NEXT: Albert and Ozzy slip up
Albert is also worried about what Stacey said because she outed him to the other tribe as Coach’s number two (Assistant Coach?). He feels he needs to start looking for the hidden immunity idol, and sure enough finds the second clue. But then Albert does something incredibly dumb. He tells Coach and Sophie about it so they can help him. UGH! Not to go all schoolyard on Albert, but this is all about finder’s keepers/losers weepers, and the person that finds it and holds it is the keeper. And now that keeper is Coach, not Albert. Sure, Coach may share it if Albert needs it. But he also may not. What if Albert slips up and calls him Benjamin by accident? No idol for you! I don’t care that Albert couldn’t find it by himself. You know what? Keep looking! Have you seen how producers hide these idols? They’re not hard to find. I think there at least three hidden under my couch at this exact moment. Probst has said it himself as clear as day a million times: They WANT them to be found. Coach may think it was his praying to God that enabled him to find the idol, but there have been scores of others that needed no divine intervention to locate it. Just look under rocks and in crevices and it will be yours. Amen. I think Albert is a smart guy, but this was a stupid move, even if it doesn’t come back to haunt him.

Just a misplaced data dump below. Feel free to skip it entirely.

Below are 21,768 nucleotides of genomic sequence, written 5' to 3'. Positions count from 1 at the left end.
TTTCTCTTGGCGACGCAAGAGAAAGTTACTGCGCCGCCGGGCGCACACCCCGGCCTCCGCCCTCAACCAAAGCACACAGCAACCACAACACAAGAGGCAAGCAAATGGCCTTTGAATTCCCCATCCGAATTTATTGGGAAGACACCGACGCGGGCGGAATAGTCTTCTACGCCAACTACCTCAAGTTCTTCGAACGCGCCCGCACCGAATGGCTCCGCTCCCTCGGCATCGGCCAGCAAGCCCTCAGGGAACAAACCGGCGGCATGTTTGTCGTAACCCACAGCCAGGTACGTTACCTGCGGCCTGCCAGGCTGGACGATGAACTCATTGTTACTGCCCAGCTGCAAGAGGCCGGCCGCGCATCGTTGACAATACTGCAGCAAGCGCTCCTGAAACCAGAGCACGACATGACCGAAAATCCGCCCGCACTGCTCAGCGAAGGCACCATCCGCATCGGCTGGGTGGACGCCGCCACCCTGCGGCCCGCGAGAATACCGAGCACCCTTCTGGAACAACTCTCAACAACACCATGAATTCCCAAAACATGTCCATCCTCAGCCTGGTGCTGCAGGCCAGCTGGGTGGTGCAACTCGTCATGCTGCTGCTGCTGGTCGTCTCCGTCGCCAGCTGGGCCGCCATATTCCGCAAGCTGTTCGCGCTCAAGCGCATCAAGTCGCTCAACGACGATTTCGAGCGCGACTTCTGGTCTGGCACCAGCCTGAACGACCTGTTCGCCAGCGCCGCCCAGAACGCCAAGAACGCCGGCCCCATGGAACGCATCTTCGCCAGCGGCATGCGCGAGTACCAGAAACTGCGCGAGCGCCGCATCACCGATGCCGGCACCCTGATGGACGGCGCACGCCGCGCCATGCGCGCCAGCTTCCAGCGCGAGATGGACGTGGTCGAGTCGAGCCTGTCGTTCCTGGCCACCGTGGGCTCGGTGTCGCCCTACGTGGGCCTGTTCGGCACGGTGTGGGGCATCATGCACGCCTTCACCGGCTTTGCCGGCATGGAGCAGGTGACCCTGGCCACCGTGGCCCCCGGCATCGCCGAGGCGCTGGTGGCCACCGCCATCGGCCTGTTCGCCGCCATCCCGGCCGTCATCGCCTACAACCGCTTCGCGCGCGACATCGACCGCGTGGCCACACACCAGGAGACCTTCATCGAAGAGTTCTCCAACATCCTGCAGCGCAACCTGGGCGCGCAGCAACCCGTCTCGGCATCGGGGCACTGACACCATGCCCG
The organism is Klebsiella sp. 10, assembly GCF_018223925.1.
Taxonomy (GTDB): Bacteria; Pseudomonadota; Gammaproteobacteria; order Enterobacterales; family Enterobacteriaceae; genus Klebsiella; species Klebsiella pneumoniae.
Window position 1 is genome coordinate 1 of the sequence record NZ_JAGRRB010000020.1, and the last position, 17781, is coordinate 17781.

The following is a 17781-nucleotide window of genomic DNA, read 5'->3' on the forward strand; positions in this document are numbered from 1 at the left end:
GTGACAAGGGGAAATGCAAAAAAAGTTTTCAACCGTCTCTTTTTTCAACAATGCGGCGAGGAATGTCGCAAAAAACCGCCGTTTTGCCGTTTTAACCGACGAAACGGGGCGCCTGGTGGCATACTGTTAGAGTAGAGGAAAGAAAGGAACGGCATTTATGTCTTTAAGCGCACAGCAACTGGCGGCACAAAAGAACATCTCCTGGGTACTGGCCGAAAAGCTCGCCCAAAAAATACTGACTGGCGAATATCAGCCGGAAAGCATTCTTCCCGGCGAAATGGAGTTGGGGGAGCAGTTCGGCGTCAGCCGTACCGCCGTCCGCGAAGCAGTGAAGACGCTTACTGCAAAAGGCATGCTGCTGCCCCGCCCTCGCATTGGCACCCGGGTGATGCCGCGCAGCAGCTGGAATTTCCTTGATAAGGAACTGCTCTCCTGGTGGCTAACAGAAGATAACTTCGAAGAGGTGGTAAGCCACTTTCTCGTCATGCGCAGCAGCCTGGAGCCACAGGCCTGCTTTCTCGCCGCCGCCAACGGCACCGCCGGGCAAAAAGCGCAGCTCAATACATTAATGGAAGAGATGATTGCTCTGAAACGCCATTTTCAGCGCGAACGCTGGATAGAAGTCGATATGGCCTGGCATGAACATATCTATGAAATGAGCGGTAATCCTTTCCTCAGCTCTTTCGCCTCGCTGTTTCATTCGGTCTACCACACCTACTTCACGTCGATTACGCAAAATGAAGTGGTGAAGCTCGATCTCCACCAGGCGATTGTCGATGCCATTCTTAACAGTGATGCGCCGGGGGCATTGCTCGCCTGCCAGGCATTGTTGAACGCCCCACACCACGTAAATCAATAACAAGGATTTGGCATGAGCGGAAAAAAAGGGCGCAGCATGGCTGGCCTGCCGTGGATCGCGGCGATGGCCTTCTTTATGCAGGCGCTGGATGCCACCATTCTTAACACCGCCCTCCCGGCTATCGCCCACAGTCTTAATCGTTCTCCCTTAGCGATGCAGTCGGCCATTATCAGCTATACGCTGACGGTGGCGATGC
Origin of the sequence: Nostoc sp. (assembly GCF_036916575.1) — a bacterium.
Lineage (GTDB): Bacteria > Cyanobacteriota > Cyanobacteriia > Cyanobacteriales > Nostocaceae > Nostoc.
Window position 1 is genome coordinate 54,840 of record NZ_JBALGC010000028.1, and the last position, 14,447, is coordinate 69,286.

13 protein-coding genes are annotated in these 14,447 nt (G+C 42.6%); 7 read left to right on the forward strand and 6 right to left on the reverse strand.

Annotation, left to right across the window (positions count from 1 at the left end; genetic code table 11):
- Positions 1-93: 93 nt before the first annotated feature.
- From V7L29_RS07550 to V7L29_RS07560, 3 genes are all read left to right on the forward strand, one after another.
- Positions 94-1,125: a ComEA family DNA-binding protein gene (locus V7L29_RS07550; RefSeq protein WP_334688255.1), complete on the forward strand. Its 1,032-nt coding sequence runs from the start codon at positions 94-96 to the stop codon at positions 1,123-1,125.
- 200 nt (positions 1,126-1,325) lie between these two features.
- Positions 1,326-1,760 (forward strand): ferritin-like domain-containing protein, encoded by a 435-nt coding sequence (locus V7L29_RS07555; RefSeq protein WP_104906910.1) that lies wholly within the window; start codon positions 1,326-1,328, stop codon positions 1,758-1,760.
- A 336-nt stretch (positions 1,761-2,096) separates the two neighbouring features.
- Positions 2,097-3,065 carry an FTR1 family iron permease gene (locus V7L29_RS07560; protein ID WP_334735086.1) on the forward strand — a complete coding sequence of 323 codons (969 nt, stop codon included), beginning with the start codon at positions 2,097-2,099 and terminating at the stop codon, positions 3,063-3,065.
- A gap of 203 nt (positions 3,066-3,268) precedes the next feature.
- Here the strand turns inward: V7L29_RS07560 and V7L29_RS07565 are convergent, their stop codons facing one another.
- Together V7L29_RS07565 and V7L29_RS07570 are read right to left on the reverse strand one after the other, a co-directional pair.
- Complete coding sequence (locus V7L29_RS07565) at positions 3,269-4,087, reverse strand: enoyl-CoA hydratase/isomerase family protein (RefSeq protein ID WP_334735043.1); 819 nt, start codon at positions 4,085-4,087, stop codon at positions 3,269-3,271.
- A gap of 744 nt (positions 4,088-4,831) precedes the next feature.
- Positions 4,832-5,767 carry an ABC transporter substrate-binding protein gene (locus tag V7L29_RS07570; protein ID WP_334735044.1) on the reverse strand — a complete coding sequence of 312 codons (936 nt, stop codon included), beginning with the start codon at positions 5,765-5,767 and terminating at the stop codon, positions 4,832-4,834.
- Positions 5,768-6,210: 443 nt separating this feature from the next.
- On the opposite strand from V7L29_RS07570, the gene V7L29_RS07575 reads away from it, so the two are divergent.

Over on Savaii, John continues with the questionable move of insisting on wearing his collar up, making him look like a cross between Lewis Skolnick and an emaciated 1980s Ralph Lauren model. Ozzy asks him how he spells his last name, which according to Jeff Probst is proper etiquette before voting someone out. “You’re not going to have to spell it anytime soon,” answers John, while thankfully refraining from bringing oral herpes into the conversation.